Reading Adam Weber’s Talking With God is like spending an evening with a new friend who shares his thoughts, insights, and stories freely, leaving you feeling uplifted and inspired. If prayer is something that you struggle to understand or feel awkward doing (and let’s be real, so many of us do) or find yourself doing by rote, then this book will give you some great food for thought and maybe even some inspiration to spur your prayer life.
Regardless of what a day holds, we can come to know and understand the heart of God on levels we’ve never known before. In the midst of the craziest of days, we can fall more in love with him. Simply by talking to him. (p.66)
This is the type of book that does that thing that I think has become a cliched saying – it “meets you where you are.” Just in the prologue, I found myself identifying with aspects of Adam’s personal journey. In the body of the book, he addresses various aspects of prayer in sections titled “The God We Talk With,” “The Way We Pray,” and the largest section, ” How to Pray When…” His personal stories are genuine, candid, and one hopes that none will embarrass his children as they become teens (if they do, I’m sure they’ll get over it as they mature). They will touch your heart, tickle your funny bone, and give you food for thought. Among them is possibly my favorite interpretation and use of the Prodigal Son parable – ever.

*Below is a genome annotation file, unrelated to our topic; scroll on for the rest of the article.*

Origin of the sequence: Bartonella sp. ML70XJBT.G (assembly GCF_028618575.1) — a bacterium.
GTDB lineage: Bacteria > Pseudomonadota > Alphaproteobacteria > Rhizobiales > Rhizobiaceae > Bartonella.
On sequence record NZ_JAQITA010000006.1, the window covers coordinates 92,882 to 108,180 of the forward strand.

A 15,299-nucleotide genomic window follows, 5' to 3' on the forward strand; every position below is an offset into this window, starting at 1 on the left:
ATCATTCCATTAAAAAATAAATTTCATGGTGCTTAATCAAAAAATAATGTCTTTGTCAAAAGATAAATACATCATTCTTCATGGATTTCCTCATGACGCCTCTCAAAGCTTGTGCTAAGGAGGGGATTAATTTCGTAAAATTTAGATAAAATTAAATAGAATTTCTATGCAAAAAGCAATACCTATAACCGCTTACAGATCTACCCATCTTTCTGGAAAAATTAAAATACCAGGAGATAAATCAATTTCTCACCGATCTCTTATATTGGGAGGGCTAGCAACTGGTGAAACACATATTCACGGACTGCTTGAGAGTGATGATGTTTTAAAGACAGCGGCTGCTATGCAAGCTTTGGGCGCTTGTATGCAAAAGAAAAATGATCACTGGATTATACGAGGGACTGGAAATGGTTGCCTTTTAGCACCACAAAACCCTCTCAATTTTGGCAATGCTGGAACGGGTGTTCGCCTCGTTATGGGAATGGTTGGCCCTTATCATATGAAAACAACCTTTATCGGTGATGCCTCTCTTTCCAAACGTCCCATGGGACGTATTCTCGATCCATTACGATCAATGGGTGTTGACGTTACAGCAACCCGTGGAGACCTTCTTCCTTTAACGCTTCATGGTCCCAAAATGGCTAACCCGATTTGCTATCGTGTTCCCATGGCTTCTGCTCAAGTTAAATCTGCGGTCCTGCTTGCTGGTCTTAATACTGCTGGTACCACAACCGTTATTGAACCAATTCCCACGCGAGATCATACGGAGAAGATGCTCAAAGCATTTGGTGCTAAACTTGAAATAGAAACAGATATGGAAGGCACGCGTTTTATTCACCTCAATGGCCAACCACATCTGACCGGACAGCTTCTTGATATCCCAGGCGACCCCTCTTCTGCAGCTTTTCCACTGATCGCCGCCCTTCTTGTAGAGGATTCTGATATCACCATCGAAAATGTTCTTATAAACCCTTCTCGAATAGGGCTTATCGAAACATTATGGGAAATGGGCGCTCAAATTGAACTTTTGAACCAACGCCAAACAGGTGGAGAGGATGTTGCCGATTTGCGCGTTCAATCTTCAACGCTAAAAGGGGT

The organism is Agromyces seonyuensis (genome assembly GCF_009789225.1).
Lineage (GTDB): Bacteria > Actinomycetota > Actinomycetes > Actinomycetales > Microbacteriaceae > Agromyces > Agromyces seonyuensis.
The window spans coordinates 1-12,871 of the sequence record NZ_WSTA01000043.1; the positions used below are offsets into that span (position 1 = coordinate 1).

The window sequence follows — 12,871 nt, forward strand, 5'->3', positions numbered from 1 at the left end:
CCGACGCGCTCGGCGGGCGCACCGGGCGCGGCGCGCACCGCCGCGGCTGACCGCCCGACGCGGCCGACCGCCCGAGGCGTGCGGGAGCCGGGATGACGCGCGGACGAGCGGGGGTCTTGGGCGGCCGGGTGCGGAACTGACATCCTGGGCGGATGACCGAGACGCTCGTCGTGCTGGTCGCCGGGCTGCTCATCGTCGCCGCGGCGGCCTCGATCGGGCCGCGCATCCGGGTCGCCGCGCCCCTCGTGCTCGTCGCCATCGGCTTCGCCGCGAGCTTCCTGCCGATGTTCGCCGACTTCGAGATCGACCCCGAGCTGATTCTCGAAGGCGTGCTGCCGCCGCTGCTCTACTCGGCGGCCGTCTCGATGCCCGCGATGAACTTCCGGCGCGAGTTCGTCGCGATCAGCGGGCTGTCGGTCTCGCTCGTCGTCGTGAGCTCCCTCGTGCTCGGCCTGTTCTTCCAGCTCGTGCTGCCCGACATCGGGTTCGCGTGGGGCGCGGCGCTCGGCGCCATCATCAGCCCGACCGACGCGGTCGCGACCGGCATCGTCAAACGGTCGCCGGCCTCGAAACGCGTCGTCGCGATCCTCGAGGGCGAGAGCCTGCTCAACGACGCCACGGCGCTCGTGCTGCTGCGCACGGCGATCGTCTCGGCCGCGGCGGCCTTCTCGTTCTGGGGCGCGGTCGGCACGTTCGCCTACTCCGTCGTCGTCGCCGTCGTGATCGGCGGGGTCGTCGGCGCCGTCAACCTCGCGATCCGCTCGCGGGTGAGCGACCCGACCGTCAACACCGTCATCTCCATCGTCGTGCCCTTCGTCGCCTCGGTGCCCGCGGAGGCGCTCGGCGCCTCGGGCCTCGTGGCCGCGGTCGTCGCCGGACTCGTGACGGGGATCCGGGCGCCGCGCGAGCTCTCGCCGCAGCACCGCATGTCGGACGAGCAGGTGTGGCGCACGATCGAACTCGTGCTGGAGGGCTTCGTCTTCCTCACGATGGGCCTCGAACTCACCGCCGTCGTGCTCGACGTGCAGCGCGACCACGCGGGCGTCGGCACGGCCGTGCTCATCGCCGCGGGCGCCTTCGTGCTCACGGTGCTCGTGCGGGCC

There’s nothing wrong with reading or studying or Googling, but the best way to know God is to spend time with him. He’s the source. (p.179)
As you begin to read, you’ll quickly notice the rather prodigious use of footnotes. Organized by chapter name and page number, and including verses, other references, and additional information. Some are even extra little related stories, suggesting that had footnotes not been used the text would have meandered off into many tangents. Thankfully, having them gathered in the end section titled “Field Notes” allows the body of the book to stay on point.
I suggest the reader approach this book with a bit of a strategy for the footnotes. Perhaps reading through once, ignoring the notations, then reading a second time with one finger holding your place, another in the Field Notes to enable flipping back and forth.
This book is truly a conversation with the reader and a conversation starter for groups. Highly recommended and it is going back in my to-read pile for a Field Note flipping re-read.
Talking With God by Adam Weber | Waterbrook, March 2017 | hardback & ebook, 224 pages
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I was not required to write a review and the book was purchased with my own funds. As a member of the Waterbrook & Multnomah Book Launch Team I received an early pdf of the first chapter only for potential retail site review.